- explain John Adams’s role in the American Revolution and the shaping of the Constitution.
- understand the reasons for and objections to the Alien and Sedition Acts (1798).
- understand key events leading up to the adoption of the Declaration of Independence.
- understand the value of reading personal letters from history.
- appreciate Adams’s contributions to America as a Patriot and as President.
Explain to students that John Adams’s wife Abigail was his closest, if not only, confidante. The two spent much time apart in the years leading up to and after the Revolution (1773–1784), first while Adams was traveling as a circuit judge, then later serving on the Continental Congress and traveling as a diplomat. Their correspondence reveals an intimate glimpse into the ways the events of the Revolution personally affected the Founders and their families.
Ask students to read Handout A—John Adams (1735–1826) and answer the Reading Comprehension Questions.
- Review answers to homework questions.
- Conduct a whole-class discussion to answer the Critical Thinking Questions.
- Ask a student to summarize the historical significance of John Adams.
John Adams defended in a court of law the British soldiers accused in the Boston Massacre and drafted the Massachusetts Declaration of Rights. He served in the Continental Congress and was a leading advocate of independence. He completed diplomatic missions in Europe, served as Vice President under George Washington, and was elected the second President of the United States. As president, he kept the U.S. out of war with France but signed the controversial Alien and Sedition Acts to do so.
- As a large group, ask students to brainstorm a list of ways they keep in touch with friends and family. Ask them to recall, in particular, ways they have shared happy news with loved ones.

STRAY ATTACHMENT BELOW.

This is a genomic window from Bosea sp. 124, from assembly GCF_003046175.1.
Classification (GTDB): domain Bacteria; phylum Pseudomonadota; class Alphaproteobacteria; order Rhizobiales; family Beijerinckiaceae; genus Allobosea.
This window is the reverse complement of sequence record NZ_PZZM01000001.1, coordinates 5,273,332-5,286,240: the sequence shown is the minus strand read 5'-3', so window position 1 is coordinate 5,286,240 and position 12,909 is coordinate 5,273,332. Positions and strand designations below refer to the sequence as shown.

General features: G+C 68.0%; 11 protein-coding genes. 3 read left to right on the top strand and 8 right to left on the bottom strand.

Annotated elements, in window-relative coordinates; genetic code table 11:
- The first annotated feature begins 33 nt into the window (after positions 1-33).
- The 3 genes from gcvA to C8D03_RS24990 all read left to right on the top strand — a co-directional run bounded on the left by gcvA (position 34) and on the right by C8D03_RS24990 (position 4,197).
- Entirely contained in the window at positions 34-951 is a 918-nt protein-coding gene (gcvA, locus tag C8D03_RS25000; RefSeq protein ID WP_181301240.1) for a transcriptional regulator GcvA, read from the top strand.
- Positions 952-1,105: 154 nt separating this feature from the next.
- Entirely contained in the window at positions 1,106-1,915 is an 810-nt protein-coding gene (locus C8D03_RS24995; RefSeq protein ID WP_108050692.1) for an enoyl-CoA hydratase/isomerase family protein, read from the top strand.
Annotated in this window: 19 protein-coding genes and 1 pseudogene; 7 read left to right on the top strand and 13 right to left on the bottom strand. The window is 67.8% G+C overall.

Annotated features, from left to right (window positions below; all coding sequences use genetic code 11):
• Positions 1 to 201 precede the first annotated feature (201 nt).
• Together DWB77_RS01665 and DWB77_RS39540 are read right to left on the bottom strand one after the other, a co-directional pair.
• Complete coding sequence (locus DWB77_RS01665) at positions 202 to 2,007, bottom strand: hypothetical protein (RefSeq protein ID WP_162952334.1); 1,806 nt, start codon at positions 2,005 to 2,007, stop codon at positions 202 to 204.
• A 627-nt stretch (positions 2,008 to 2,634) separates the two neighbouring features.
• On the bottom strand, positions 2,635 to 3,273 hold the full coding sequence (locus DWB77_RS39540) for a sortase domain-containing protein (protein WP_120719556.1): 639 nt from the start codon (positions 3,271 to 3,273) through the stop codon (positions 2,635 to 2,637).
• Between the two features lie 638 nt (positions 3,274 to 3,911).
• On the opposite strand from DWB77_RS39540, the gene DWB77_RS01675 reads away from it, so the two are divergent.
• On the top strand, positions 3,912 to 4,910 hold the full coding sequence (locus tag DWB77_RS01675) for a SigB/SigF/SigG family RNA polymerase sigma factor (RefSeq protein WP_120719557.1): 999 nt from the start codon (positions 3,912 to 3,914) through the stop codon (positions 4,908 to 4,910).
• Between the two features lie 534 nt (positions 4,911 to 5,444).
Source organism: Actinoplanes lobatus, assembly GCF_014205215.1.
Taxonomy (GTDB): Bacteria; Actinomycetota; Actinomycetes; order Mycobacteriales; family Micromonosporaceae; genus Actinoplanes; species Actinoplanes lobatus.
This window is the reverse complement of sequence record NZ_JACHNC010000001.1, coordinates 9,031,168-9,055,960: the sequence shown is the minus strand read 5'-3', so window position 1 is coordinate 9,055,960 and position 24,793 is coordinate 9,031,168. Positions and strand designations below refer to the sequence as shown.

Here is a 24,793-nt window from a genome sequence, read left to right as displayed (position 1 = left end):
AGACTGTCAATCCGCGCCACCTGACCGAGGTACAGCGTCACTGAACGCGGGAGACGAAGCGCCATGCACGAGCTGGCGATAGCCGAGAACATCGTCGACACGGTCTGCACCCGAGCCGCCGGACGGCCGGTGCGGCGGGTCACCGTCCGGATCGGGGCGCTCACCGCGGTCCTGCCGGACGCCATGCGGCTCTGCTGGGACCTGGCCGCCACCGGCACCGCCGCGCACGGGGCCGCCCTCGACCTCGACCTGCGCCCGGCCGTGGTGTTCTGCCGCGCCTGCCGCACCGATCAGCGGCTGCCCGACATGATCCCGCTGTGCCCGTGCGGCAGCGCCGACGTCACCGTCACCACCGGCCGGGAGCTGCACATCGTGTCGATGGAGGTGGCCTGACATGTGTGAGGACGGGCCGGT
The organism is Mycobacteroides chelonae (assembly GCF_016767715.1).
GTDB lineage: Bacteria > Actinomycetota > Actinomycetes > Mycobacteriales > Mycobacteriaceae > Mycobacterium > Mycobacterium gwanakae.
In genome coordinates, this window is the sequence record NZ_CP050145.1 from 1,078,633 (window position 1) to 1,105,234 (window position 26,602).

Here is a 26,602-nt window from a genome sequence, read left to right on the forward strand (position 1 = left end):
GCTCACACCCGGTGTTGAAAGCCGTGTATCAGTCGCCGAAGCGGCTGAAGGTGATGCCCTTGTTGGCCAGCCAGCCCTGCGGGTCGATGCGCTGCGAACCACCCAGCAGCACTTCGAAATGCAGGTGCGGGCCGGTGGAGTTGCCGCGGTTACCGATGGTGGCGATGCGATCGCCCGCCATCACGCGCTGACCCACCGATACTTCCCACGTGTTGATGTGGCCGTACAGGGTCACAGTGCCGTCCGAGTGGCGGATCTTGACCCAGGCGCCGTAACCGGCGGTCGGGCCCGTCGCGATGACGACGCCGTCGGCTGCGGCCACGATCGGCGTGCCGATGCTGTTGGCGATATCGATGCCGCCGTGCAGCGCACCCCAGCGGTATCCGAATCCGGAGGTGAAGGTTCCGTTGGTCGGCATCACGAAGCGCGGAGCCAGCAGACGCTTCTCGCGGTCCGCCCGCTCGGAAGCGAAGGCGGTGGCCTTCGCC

Students may suggest talking on the phone (land lines as well as portable cell phones), writing letters, sending emails, text messages, having Internet “chats” or instant messenger conversations.
- Put up an overhead of Transparency Master A—Independence Timeline and review the events, helping students understand the chronology.
- Distribute Handout C—In His Own Words: John Adams on the Eve of Independence. Have students take turns reading the letters aloud (or, alternatively, choose one student who is a strong reader to read both letters aloud to the class). Have students speculate what day the letters were written, based on Transparency Master A. (They were written on July 3, 1776.)
- Distribute Handout B—Vocabulary and Context Questions and have students complete it individually.
- Divide students into pairs or trios and have them complete Handout D— Discussion Guide.
Bring the class back together and conduct a large group discussion, having students share their answers to Handout D.
- John Adams believed that future generations would celebrate Independence Day on July 2. He said that day “ought to be solemnized with pomp, shews, games, sports, guns, bells, bonfires and illuminations, from one end of the continent to the other, from this time forward forever.” Have students write a paragraph explaining whether Independence Day should be celebrated on July 2 or, as it is celebrated, on July 4.
- Have students create a graphic novel depicting John Adams and the events of July 1776. Illustrations should include the major events on Transparency Master A, and dialogue should demonstrate knowledge of Adams’s participation in and feelings about American independence.
- Have students research the Alien and Sedition Acts. Were they justifiable wartime measures? Why or why not? How much responsibility does John Adams bear, given that he did not advocate for the measures, yet did not oppose them? Have students explain their responses in a one-page essay.
- Have students research the Adams family including John Adams’s son, who was president when Adams died, and his grandsons. Have students create a PowerPoint presentation sharing what they learned with the class.
Adams penned defenses of American rights in the 1770s and was one of the earliest advocates of colonial independence from Great Britain. The author of the Massachusetts Constitution and Declaration of Rights of 1780, Adams was also a champion of individual liberty. He favored the addition of the Bill of Rights to the United States Constitution.